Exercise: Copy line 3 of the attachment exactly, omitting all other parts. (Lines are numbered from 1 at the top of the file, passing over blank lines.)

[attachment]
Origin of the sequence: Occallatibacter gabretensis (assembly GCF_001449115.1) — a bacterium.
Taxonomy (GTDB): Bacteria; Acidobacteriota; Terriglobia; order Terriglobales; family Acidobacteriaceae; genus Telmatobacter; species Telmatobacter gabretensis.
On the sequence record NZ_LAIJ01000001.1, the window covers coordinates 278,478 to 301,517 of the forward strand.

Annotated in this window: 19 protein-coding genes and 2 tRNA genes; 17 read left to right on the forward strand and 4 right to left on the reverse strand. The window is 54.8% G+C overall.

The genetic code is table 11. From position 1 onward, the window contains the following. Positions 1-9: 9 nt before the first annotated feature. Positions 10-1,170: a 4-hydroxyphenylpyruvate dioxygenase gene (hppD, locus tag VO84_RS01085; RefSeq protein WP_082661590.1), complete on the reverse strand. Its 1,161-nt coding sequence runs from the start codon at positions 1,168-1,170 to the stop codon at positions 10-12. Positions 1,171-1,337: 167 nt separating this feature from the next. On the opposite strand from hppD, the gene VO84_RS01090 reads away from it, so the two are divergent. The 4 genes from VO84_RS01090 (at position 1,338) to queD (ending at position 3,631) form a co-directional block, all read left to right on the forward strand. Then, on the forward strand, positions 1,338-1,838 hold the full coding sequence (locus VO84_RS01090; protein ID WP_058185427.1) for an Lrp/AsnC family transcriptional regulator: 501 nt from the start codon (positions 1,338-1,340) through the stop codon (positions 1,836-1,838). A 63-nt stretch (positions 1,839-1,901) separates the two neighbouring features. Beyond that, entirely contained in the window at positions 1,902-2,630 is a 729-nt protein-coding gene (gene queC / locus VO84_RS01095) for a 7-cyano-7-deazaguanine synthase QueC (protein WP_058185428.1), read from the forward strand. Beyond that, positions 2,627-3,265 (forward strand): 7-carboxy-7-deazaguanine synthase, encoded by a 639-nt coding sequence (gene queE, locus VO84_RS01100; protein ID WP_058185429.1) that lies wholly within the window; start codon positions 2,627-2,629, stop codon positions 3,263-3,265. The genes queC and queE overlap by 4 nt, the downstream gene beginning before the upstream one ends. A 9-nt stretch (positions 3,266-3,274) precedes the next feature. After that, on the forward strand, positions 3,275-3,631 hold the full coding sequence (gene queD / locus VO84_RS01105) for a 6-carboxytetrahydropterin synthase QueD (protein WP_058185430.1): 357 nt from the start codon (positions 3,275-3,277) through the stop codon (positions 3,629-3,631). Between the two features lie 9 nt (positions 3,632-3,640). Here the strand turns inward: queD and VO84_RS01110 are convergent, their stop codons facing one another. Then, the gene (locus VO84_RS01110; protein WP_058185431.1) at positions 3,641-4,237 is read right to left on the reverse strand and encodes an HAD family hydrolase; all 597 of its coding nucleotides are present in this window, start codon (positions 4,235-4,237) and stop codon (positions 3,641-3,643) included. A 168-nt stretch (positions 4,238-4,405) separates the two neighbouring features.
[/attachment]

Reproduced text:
On the sequence record NZ_LAIJ01000001.1, the window covers coordinates 278,478 to 301,517 of the forward strand.